The first presidential election I remember was in 1988. I was 5 years old. I probably remember it most because my parents said they’d let us stay up until the president was announced. As the evening wore on and we 3 kids were literally climbing up the walls (alright, we were shimmying up the walls in the hallway), my parents sent us to bed. I had little interest in which candidate won, but I was disappointed that night because I was sent to bed before the winner was announced.
A little over two years later, in the midst of the gulf war or, as we called it, “Operation Desert Storm”, I was a scared second grader lying in my bed, having a nightmare about Saddam Hussein taking over the world and putting us all in camps where they were performing scientific experiments on us. To my relief, the following morning when I awoke, we watched on tv the images of soldiers cheering. The war was over and my fears were gone.
But, less than 2 years after that, I remember the feeling I had when my mom woke me up the morning after election day and told me Bill Clinton would be our next president. As a fourth grader who knew very little about how the world worked, I felt as if all the bad things I’d heard about this man were going to come true and, just as predicted by the conservatives around me, the world would end in a catastrophic collision of nuclear bombs.
As you know, that didn’t happen. Our president was, however, impeached and, as if OJ’s trial hadn’t already proved it to us, we learned all over again that those with the most power can commit the worst crimes and not be held accountable for them.
In 2000, I was too young to vote in the presidential election. But I remember the month that followed, when our nation discovered that not only did no one in Florida know how to count, but 2001 was quickly approaching and we had no idea who our president was going to be. Eventually, the Supreme court called it and George Bush Jr. was announced as President Elect. Not only was I pleased that the suspense of the election was finally over, but I was happy with the outcome. Brighter days were going to dawn.
In 2001, I had just begun my freshman year of college. I thought I was a grown-up who was ready to live on my own, independent of my parents support. But, on September 11 when I woke to the live action on the tv of an airplane flying into a building, I felt like I wanted to run back to my parents’ house and crawl under their bed and hide. In the days and weeks that followed, our nation prayed together, bought up all the gasoline, and checked all our incoming mail for that deadly white dust we had been told was anthrax.
No one I know ever actually found anthrax in their mail, but you know that we all were certain we would be the next victim.
In 2008, I watched the election coverage at a friend’s house. She had voted for Obama. I had voted for McCain. Not only was I certain she was wrong, but she was certain I was. As you recall, I ended up being in the minority and her candidate won. I did not feel at that time the same way I felt when I was in 4th grade. There was no dread or fear, only confusion and uncertainty. Still, 2009 came and Obama was inaugurated. Then, again in 2013. And all that time, there were still terrorists on airplanes and threats of nuclear war and the other countries around us watched our politics more closely than most Americans and still we complained and looked forward to brighter days.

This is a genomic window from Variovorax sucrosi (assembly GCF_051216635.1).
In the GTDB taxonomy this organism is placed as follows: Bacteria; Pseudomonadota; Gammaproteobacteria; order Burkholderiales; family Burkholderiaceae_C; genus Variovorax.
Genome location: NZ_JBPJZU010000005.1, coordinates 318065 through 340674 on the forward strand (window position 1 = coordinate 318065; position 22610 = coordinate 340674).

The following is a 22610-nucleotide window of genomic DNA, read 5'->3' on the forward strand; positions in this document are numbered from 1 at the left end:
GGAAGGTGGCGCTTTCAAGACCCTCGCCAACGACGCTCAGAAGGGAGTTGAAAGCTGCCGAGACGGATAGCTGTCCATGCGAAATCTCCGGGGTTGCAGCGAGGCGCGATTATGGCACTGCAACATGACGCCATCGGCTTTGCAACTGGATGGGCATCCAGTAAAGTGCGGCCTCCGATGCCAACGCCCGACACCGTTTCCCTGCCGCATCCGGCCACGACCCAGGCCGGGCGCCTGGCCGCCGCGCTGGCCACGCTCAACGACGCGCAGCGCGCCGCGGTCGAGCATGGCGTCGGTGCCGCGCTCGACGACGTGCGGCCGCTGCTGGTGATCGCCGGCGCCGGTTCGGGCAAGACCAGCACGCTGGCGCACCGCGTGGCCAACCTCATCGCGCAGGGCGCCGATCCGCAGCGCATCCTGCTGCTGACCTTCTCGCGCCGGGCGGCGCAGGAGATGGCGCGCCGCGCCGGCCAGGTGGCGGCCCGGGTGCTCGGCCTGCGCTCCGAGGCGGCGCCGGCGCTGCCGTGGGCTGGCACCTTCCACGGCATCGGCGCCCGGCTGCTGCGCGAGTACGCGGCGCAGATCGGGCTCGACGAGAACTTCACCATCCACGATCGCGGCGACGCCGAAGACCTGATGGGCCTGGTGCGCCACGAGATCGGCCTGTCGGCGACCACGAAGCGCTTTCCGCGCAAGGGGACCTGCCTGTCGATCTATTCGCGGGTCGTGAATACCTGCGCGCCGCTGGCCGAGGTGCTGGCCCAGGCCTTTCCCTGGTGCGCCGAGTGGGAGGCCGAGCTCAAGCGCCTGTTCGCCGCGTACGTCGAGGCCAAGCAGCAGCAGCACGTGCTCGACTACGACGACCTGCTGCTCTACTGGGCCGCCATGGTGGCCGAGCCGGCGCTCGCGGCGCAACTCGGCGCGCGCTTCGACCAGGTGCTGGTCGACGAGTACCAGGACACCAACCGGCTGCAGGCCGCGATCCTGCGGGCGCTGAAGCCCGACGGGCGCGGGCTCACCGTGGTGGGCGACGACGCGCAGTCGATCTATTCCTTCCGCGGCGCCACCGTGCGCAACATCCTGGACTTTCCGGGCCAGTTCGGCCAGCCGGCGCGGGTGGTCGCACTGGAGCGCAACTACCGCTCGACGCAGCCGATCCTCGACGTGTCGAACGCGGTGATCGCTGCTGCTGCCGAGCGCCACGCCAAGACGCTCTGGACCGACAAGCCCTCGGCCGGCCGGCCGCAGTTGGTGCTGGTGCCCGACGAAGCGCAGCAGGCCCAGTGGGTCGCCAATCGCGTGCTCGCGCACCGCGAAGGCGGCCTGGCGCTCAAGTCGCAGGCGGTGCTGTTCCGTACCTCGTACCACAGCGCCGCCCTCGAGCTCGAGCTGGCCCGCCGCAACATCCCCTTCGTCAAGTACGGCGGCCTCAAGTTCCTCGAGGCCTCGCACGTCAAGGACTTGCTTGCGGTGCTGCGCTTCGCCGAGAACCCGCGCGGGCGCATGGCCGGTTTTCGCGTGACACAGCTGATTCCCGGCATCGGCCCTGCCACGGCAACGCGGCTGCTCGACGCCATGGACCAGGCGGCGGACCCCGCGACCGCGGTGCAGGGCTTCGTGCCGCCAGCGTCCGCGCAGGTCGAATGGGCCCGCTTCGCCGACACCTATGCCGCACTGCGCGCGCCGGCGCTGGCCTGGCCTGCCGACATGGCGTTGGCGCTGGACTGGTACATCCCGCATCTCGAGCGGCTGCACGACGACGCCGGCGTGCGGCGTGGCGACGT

Then came 2015, and we all got antsy to talk politics again. Who would be the next president? Personally, I was rooting for Ben Carson. Back in the 80’s, he’d operated on the brain of a friend of mine, saving her life, and I felt loyal to the guy for his good work, not to mention his stance on the importance of human life spoke directly to my heart. But Ben didn’t make it to the finals. He was kicked off the island and I began to wonder who I’d shift my loyalties to. In the end, I voted, but not for Hilary or Donald. There were other candidates and I found one that I could actually stand beside and say proudly that I supported.
Of course, he didn’t win. And yours might not have either. But, in my short years on earth, I’ve learned that, no matter who’s president of this relatively young country, life still goes on. One morning, we will wake up to discover a new war. Hundreds of mornings later, we will wake up to find peace.
A simple thing like flying in an airplane or checking our mail can bring us great fear- or it could fill us with the joy of seeing an ancient world, of opening a card from a dear friend- or it could give us that bittersweet feeling of burying a loved one whom we haven’t seen in ages, of a child’s acceptance letter to their dream college in a faraway place.
No matter what happens- no matter who is president- we can all choose to embrace the goodness of humanity and mourn with each other when the storm hits.
If you choose fear, I’ll try to help you be brave.
If you choose anger, I’ll try to defuse it with love.
If you choose joy, I’ll walk alongside you, laughing as we go, remembering the days of our past that brought us here to this moment when we see that life is so much more than an election.